María Amparo Ruiz de Burton, the recently discovered nineteenth-century novelist, broke many of the boundaries that circumscribed the life of both women and Hispanics in the southwestern territories of the United States. Not only was she the first Hispanic novelist to write in English, but her courage and resolve took her into the circles of governmental and financial power where very few women had tread before.
Conflicts of Interest captures the conflicted personality of María Amparo Ruiz de Burton, a woman pulled in different directions by tensions of class, race, gender, and nationality. The trajectory of Ruiz de Burton’s life through her correspondence makes for a compelling and revealing narrative, one that brings to life the evolution of discourse and culture in the Southwest as it was becoming integrated in the United States–a process which, some might argue, continues today.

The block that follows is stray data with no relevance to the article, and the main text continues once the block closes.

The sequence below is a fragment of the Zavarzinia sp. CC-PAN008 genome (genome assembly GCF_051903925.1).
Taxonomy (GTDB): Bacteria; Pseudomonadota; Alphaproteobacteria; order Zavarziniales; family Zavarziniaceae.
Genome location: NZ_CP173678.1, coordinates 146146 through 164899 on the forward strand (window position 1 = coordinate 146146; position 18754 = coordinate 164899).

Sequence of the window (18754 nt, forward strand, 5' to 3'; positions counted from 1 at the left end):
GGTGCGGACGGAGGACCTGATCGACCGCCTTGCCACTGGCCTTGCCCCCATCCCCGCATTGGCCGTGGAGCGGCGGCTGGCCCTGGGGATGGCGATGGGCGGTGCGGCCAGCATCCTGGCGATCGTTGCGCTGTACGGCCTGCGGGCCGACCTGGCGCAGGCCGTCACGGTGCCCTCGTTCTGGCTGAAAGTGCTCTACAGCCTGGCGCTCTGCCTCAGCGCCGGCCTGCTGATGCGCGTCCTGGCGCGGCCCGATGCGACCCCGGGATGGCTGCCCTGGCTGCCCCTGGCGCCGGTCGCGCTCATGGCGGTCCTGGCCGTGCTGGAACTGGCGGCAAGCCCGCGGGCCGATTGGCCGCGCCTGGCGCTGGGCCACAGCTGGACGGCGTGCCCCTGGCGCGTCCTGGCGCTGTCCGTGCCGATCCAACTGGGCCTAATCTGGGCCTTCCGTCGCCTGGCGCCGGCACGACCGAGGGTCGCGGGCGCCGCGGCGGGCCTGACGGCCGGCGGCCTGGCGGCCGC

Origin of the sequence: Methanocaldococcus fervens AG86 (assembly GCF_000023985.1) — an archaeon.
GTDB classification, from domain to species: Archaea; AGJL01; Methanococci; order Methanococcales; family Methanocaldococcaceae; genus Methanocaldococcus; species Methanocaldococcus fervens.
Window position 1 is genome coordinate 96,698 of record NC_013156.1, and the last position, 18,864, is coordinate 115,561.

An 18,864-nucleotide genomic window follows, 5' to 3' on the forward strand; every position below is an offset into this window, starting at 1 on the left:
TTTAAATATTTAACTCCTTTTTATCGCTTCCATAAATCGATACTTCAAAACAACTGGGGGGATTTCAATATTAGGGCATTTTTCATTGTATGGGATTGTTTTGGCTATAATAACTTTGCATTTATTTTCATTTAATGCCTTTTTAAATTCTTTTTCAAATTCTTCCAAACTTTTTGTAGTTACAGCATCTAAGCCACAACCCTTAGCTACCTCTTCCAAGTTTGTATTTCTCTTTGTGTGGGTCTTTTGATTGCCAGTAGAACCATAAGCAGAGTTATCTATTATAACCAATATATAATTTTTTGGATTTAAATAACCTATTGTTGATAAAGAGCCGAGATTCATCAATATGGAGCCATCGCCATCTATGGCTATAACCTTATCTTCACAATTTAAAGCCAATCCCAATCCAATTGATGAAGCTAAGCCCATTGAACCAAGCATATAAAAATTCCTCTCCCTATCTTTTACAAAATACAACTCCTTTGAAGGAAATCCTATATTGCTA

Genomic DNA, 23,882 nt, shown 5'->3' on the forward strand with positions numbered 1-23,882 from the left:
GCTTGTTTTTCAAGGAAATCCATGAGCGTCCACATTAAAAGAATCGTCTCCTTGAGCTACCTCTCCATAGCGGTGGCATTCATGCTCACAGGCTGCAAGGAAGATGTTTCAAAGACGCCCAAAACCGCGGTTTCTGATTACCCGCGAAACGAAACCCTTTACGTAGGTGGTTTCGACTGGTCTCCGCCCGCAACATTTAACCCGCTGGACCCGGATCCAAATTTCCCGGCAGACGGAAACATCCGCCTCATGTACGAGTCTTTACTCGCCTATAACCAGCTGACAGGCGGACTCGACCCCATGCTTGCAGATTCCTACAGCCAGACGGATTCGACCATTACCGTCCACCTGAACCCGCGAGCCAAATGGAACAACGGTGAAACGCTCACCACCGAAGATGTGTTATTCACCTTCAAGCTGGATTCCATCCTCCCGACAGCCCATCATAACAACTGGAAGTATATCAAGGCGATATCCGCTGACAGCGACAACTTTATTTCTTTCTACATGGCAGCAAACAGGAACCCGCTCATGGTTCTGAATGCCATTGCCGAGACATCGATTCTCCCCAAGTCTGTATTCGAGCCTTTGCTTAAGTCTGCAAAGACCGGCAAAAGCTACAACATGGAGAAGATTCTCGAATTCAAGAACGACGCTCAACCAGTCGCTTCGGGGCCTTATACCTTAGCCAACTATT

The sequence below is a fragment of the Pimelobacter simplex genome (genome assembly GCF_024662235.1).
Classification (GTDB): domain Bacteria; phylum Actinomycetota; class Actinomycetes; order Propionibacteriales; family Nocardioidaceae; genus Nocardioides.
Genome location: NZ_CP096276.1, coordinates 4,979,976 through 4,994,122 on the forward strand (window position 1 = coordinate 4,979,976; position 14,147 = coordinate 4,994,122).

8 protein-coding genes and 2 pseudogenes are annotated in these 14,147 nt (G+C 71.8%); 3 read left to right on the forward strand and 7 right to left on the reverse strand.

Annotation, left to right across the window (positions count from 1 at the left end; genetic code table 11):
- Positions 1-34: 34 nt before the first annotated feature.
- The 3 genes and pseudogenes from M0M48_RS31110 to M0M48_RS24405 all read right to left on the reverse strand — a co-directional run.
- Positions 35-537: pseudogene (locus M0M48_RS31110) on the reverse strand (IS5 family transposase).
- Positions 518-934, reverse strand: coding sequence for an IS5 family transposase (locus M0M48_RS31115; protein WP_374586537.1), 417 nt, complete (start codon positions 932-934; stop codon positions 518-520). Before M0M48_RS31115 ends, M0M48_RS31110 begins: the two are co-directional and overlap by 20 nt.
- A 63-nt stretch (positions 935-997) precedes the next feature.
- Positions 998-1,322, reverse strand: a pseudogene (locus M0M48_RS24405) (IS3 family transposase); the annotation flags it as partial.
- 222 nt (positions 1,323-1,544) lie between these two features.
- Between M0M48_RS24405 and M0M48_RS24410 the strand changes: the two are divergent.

This volume is as complete a collection of the Ruiz de Burton letters as is possible, given the imperfect historical record. Included are various personal and business documents and a collection of articles about her and her family. Among her correspondents were such important historical figures as Samuel L.M. Barlow, E.W. Morse, Prudenciana Moreno, and Platón Vallejo. But this album is not a simple collection of letters and documents; rather, researchers Sánchez and Pita have made great efforts to reconstitute Ruiz de Burton’s life and times through their analysis and commentary.